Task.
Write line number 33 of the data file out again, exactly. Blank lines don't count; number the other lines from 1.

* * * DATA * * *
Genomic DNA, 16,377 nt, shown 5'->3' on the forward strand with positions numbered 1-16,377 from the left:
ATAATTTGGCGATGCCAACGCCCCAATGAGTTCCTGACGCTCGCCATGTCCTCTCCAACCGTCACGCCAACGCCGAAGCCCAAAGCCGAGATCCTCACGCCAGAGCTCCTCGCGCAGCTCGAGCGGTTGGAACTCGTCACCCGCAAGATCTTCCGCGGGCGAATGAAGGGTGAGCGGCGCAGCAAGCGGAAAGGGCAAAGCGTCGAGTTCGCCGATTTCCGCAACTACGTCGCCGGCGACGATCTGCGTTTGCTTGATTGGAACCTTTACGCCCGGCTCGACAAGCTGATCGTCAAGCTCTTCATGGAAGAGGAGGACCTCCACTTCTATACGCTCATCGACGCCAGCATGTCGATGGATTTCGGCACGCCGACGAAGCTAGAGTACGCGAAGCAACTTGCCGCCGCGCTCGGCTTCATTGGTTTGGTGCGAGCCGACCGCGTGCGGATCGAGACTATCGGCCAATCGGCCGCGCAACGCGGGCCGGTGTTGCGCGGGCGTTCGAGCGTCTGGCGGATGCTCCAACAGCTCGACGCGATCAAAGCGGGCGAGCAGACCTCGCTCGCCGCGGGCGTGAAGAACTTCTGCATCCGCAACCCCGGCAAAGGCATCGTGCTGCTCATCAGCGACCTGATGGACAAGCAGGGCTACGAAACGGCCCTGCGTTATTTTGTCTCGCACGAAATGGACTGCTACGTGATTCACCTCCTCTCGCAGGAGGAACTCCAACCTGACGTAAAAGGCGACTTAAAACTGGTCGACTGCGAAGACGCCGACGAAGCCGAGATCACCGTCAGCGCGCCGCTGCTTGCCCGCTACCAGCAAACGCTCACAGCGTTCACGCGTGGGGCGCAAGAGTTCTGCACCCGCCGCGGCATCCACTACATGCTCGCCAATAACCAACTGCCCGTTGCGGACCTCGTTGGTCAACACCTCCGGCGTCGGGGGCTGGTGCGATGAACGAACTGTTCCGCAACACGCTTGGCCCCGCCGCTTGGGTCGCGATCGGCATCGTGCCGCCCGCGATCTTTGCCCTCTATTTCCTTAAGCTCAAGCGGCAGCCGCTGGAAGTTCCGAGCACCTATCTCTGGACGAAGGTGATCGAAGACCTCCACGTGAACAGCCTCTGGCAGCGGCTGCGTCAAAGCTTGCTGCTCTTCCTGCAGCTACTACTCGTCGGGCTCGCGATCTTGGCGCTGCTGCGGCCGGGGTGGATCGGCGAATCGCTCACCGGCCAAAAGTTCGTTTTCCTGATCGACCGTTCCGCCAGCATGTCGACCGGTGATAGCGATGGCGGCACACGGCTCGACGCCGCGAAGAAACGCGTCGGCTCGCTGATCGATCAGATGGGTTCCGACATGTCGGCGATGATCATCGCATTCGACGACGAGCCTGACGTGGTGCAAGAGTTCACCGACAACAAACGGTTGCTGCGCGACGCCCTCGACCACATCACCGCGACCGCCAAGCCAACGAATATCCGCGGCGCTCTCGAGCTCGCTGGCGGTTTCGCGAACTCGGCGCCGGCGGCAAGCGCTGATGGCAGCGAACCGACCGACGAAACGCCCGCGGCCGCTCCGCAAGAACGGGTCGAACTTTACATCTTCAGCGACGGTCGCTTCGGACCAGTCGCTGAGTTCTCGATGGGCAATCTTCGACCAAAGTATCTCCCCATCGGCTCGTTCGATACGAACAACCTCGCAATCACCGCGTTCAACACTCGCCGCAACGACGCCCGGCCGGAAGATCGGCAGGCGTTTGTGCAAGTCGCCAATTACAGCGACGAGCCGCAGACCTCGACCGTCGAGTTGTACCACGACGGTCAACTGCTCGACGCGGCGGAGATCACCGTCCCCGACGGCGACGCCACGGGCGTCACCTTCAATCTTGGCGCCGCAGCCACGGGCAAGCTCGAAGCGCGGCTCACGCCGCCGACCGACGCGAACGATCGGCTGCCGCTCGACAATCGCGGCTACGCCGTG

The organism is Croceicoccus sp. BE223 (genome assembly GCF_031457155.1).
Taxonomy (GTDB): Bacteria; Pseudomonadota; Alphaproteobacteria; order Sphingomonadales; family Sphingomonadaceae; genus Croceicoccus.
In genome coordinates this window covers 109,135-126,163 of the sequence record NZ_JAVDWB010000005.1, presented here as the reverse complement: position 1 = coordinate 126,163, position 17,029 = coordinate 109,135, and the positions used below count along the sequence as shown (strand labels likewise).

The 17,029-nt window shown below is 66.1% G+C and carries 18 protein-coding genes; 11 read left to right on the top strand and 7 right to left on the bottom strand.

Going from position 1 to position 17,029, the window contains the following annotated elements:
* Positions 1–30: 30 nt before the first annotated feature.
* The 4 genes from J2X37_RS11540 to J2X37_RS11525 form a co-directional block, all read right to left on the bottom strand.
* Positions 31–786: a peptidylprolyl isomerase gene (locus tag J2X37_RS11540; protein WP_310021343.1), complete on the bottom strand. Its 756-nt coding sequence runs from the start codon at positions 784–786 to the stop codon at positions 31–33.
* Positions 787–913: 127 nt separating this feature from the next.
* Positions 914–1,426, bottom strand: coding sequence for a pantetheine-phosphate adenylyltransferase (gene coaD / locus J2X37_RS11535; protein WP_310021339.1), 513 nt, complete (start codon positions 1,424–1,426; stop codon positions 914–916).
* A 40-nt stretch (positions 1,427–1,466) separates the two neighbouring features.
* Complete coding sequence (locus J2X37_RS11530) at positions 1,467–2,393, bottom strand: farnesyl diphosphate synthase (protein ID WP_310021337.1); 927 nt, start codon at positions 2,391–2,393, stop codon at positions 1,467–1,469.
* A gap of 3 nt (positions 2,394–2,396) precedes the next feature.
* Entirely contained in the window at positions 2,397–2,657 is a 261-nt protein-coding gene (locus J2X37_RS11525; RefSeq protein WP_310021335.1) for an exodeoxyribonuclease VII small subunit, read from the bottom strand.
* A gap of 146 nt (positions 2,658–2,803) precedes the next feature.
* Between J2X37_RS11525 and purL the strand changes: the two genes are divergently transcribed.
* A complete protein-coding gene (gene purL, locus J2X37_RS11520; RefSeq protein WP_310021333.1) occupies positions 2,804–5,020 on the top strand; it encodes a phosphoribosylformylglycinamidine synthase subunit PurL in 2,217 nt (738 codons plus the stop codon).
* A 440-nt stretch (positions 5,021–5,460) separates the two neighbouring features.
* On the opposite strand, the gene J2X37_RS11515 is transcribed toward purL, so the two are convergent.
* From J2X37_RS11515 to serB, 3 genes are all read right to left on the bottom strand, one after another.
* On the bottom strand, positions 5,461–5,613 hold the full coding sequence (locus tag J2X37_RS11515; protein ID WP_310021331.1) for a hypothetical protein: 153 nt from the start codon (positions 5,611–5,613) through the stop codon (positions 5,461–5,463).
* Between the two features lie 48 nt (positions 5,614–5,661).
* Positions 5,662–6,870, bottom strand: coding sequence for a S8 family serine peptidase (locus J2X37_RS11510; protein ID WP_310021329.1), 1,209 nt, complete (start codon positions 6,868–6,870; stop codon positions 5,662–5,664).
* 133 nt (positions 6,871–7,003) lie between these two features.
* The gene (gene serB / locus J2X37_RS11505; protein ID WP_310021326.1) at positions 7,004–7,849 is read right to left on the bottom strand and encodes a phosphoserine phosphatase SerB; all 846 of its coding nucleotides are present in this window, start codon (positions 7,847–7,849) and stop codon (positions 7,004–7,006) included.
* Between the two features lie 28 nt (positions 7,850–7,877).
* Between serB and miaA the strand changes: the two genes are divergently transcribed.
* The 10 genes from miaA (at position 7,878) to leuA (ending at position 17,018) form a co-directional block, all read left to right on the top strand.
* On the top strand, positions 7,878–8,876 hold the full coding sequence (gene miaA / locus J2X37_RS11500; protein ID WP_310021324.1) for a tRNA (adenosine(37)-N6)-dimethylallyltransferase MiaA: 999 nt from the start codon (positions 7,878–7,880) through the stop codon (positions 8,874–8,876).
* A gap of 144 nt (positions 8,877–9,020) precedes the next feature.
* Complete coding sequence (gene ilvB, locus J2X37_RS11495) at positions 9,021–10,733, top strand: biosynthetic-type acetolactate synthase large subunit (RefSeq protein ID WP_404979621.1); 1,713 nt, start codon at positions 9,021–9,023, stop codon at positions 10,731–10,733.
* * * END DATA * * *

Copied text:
* Complete coding sequence (gene ilvB, locus J2X37_RS11495) at positions 9,021–10,733, top strand: biosynthetic-type acetolactate synthase large subunit (RefSeq protein ID WP_404979621.1); 1,713 nt, start codon at positions 9,021–9,023, stop codon at positions 10,731–10,733.